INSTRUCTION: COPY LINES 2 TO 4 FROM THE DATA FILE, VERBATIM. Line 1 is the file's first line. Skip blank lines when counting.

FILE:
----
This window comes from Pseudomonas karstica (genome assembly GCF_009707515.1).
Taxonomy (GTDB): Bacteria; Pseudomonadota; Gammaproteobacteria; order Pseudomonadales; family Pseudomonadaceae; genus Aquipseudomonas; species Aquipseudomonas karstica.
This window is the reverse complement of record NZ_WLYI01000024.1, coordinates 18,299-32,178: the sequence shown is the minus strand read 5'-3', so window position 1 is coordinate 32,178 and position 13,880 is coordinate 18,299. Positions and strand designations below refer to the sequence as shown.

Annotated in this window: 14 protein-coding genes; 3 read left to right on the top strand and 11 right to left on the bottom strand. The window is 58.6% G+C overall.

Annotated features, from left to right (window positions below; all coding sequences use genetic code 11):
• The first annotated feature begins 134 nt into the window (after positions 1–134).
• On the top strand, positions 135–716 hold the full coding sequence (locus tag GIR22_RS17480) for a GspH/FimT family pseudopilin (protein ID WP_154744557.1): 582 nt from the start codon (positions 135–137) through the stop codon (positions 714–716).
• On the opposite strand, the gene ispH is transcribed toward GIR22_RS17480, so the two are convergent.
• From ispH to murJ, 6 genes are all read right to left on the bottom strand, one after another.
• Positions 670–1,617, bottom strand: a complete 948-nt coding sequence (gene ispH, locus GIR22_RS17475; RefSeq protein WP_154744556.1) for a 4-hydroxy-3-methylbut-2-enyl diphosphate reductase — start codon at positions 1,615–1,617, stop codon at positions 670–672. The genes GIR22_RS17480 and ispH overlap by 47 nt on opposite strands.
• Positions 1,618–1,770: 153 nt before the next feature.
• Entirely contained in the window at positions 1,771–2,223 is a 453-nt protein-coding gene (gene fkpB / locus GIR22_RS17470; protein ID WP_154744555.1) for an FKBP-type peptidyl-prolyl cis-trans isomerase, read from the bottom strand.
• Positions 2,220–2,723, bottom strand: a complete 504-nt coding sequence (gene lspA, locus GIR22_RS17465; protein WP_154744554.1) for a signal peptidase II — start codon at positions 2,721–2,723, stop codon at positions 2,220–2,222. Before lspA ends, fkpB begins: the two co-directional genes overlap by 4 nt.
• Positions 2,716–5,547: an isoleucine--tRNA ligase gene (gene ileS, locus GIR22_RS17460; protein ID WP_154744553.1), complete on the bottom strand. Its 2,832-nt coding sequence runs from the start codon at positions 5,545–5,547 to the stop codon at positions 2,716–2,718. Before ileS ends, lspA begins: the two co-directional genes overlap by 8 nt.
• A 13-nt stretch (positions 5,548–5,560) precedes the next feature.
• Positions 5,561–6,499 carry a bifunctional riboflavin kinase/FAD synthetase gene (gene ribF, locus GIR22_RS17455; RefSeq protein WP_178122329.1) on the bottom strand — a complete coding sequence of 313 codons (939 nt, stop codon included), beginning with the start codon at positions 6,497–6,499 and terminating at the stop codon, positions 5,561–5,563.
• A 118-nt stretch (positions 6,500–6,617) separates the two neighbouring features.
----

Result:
Taxonomy (GTDB): Bacteria; Pseudomonadota; Gammaproteobacteria; order Pseudomonadales; family Pseudomonadaceae; genus Aquipseudomonas; species Aquipseudomonas karstica.
This window is the reverse complement of record NZ_WLYI01000024.1, coordinates 18,299-32,178: the sequence shown is the minus strand read 5'-3', so window position 1 is coordinate 32,178 and position 13,880 is coordinate 18,299. Positions and strand designations below refer to the sequence as shown.

Annotated in this window: 14 protein-coding genes; 3 read left to right on the top strand and 11 right to left on the bottom strand. The window is 58.6% G+C overall.